I mentioned before about the fact that Neese and I were going to join a Civil War reenactment group. While I've had some second thoughts about that plan, the costuming bug had already gotten under my skin, so I had to do some kind of sewing. So I decided I'd make my petticoats, because they can be used under my RenFaire costume just as easily as a CW costume, should I never get up the guts to actually start reenacting.
I started with an old set of cream-colored, 100% cotton bedsheets, which I bleached. This not only turned them white and got rid of a few stains, it had the added bonus of making them smell all chlorinated and pretty, like they came fresh from the hotel.
To start, I cut the elastic off the fitted sheet and ripped open the corner seams so it would lay flat. I followed Elizabeth Stewart Clark's pattern, and cut the pieces at 42 inches x 45 inches. I wasn't overly exacting with my measurements, as any slight deviations can be fixed in the hemming process, and it's really hard to make fitted sheets behave perfectly on a cutting board. I only did three panels because I'm not a large girl, and 135 inches of circumference is plenty for me to be hauling around. Anything more and I'd likely look ridiculous.
I straight-seamed the pieces together, leaving a ten inch placket in the back, and then hemmed the bottom of the skirt. This is where the whole "not being exacting with your measurements" thing can come back to bite you, but it ended up not being too bad this time. It has a two and a half inch hem, which may seem like a lot, but helps weigh the petticoat down and makes it flow better. I'm usually not the best at making my hems straight, but this time I took my time, and it turned out really well.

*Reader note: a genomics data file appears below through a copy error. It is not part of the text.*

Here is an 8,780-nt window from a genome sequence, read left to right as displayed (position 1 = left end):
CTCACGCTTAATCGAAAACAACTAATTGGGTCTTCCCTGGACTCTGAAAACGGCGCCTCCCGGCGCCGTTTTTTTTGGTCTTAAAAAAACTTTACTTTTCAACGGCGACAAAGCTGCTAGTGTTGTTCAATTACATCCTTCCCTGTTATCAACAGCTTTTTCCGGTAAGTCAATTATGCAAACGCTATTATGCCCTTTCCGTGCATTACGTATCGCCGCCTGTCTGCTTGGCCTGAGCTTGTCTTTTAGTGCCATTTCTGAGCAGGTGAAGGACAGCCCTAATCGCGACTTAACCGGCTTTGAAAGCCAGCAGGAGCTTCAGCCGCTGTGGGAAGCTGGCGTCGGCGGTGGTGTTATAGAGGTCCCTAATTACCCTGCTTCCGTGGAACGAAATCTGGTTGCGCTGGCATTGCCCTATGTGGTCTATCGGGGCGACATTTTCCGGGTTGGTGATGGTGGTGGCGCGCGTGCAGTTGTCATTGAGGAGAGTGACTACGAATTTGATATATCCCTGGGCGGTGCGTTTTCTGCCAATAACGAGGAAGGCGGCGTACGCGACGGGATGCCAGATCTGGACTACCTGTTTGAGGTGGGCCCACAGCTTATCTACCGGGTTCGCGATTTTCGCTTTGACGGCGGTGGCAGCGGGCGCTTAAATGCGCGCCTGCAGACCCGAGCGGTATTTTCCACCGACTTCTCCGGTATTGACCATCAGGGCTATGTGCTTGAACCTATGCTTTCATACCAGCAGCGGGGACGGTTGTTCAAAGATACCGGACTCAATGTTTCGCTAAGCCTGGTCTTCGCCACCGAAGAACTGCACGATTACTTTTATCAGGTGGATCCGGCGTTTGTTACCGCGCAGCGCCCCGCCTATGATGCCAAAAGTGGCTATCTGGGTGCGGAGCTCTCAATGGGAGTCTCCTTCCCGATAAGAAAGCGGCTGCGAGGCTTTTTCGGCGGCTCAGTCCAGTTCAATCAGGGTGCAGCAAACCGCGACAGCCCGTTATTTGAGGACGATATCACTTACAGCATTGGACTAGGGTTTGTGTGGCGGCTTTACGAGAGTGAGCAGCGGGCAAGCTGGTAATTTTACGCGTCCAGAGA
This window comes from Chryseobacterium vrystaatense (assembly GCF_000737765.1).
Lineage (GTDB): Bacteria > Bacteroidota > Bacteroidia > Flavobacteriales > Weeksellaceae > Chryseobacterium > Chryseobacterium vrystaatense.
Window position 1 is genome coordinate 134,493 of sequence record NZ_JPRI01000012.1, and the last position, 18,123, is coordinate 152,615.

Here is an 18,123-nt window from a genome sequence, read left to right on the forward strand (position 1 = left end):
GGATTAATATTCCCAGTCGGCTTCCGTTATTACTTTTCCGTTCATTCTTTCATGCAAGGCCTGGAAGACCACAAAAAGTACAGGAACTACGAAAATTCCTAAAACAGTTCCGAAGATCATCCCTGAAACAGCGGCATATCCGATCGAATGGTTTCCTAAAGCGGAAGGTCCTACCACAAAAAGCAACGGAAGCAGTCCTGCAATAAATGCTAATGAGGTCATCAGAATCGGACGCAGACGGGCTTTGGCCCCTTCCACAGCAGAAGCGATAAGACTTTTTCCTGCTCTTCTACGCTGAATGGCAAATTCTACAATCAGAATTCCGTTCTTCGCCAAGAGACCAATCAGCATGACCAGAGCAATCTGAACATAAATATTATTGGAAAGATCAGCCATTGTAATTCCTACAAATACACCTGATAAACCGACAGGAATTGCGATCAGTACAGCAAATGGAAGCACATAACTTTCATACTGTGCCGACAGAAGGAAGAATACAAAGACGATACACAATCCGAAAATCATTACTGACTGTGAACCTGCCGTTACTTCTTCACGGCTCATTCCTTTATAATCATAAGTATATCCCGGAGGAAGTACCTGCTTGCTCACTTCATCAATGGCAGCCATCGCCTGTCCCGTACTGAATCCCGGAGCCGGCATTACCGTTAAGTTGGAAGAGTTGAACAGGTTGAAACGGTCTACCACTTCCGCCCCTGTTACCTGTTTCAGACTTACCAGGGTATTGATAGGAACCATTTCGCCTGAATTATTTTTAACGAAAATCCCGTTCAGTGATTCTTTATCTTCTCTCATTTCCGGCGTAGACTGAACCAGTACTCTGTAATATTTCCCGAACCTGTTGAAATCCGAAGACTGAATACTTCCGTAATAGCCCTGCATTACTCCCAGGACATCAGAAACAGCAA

After that, I gathered the waist by hand, which I'd never done before, but which is actually probably easier than doing it by machine. It's kind of daunting when you're working with 135 inches of fabric (it just keeps going and going and going), but it goes surprisingly quickly, and in the end, you really do have a much nicer gather than when you're trying to pull on the machine threads and praying that they don't break. I think I'm going to use that method for gathering all my skirts from now on.
The worst part of the whole experience was attempting to attach the waistband. It took three attempts and involved a lot of cursing and seam ripping. The first attempt ended in tragedy as other portions of the skirt got caught up in the seam, and the second resulted in several locations where the skirt didn't actually get attached to the waistband at all. Obviously, neither of those were what I wanted, so on the third attempt, I took my time and was careful to stop and pull the rest of the skirt out of the way of itself (cotton is really annoying for how much it sticks together). And it worked!
Finally, I used a running stitch to close the waistband, and then made a buttonhole and attached a wooden button. I used period stitches for the buttonhole, and a wooden button, which may or may not be period. It fits very well, and gives me ridiculously wide hips, which is the whole point. Having tried it on with both Rennie costumes, I'm really happy - it'll be functional as an underskirt with my brown "pirate" skirt, but it works even better as a petticoat under my green skirt, as it spreads the waistband out enough that my black corset doesn't look nearly as lumpy around the waist as it has in the past.
The green skirt itself is my next project - it needs some repairs where I've split the seam under the placket because I didn't know about re-enforcing when I was 14. Not to mention that the intervening nine years have had some impact on my waist-size, and the buttons/snaps need to be moved so that I can breathe without popping it open.
What I'm Listening to: "Catch Me If You Can" by Fall Out Boy